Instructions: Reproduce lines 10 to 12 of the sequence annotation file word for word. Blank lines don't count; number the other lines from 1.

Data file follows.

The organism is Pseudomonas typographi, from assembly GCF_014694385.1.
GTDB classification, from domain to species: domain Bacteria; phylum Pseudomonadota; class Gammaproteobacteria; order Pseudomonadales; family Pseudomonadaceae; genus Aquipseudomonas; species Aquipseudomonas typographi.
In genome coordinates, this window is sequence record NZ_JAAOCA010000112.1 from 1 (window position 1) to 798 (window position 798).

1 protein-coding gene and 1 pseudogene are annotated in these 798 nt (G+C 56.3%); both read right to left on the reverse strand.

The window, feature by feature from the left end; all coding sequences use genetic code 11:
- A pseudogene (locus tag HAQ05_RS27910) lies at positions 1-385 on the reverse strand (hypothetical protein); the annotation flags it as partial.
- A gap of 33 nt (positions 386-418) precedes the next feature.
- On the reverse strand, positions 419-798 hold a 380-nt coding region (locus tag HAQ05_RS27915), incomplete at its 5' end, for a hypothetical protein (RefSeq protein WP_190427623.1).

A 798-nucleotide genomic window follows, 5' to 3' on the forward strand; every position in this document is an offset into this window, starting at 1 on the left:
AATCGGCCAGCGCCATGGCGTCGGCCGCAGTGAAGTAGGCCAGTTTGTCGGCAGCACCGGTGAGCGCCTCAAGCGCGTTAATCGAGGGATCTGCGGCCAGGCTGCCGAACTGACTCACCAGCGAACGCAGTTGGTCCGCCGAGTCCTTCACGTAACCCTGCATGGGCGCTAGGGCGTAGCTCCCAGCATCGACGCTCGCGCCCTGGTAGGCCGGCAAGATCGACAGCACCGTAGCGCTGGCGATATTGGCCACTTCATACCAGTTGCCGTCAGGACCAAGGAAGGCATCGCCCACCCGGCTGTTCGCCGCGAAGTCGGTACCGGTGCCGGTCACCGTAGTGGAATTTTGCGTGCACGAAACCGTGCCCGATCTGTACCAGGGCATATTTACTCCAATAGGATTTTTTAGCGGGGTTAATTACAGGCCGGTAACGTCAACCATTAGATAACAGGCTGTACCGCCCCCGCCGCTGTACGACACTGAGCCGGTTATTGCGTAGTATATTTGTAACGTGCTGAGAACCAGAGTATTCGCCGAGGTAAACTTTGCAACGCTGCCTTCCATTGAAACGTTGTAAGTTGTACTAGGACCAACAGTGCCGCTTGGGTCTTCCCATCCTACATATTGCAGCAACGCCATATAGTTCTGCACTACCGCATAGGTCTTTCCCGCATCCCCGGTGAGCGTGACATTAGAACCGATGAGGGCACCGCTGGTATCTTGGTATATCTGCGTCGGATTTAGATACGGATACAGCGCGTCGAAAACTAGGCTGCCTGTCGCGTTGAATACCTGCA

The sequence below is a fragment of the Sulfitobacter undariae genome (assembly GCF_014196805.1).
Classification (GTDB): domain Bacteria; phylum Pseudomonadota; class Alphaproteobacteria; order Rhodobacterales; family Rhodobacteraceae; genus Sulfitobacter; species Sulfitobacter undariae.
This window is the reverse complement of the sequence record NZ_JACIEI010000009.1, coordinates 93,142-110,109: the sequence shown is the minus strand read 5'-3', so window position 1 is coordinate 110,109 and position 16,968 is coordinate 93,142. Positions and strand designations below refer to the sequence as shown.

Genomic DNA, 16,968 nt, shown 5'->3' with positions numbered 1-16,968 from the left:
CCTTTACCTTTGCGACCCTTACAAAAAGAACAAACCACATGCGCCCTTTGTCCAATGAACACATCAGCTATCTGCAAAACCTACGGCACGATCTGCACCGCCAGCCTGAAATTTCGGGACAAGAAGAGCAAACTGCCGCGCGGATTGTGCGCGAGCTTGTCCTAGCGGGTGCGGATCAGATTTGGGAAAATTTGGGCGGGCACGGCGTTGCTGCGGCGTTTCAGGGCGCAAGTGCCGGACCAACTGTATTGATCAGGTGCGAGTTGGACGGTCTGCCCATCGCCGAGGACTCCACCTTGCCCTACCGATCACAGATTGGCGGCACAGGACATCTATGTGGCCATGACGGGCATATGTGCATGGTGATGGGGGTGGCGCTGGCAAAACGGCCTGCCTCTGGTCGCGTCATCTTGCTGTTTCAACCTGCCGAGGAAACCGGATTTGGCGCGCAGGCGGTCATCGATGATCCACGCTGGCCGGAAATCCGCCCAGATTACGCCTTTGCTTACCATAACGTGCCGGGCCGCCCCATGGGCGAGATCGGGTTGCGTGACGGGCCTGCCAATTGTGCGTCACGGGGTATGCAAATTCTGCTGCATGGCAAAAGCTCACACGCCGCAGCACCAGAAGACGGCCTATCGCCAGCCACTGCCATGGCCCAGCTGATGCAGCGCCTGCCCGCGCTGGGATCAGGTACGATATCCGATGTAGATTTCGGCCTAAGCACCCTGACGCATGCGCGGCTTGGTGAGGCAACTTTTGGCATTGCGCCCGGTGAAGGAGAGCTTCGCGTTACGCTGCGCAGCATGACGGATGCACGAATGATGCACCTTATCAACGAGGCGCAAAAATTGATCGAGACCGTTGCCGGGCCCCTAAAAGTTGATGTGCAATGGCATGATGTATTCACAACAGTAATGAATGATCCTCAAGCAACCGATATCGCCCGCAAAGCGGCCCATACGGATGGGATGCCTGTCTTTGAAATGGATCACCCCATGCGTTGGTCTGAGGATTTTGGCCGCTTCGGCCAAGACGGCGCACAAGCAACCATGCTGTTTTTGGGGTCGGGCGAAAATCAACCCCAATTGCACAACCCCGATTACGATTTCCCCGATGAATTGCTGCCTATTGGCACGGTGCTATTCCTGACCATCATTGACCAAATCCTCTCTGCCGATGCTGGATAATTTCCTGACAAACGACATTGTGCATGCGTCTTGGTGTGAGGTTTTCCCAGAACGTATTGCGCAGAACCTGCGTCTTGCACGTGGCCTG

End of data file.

AATCGGCCAGCGCCATGGCGTCGGCCGCAGTGAAGTAGGCCAGTTTGTCGGCAGCACCGGTGAGCGCCTCAAGCGCGTTAATCGAGGGATCTGCGGCCAGGCTGCCGAACTGACTCACCAGCGAACGCAGTTGGTCCGCCGAGTCCTTCACGTAACCCTGCATGGGCGCTAGGGCGTAGCTCCCAGCATCGACGCTCGCGCCCTGGTAGGCCGGCAAGATCGACAGCACCGTAGCGCTGGCGATATTGGCCACTTCATACCAGTTGCCGTCAGGACCAAGGAAGGCATCGCCCACCCGGCTGTTCGCCGCGAAGTCGGTACCGGTGCCGGTCACCGTAGTGGAATTTTGCGTGCACGAAACCGTGCCCGATCTGTACCAGGGCATATTTACTCCAATAGGATTTTTTAGCGGGGTTAATTACAGGCCGGTAACGTCAACCATTAGATAACAGGCTGTACCGCCCCCGCCGCTGTACGACACTGAGCCGGTTATTGCGTAGTATATTTGTAACGTGCTGAGAACCAGAGTATTCGCCGAGGTAAACTTTGCAACGCTGCCTTCCATTGAAACGTTGTAAGTTGTACTAGGACCAACAGTGCCGCTTGGGTCTTCCCATCCTACATATTGCAGCAACGCCATATAGTTCTGCACTACCGCATAGGTCTTTCCCGCATCCCCGGTGAGCGTGACATTAGAACCGATGAGGGCACCGCTGGTATCTTGGTATATCTGCGTCGGATTTAGATACGGATACAGCGCGTCGAAAACTAGGCTGCCTGTCGCGTTGAATACCTGCA

The sequence below is a fragment of the Sulfitobacter undariae genome (assembly GCF_014196805.1).
Classification (GTDB): domain Bacteria; phylum Pseudomonadota; class Alphaproteobacteria; order Rhodobacterales; family Rhodobacteraceae; genus Sulfitobacter; species Sulfitobacter undariae.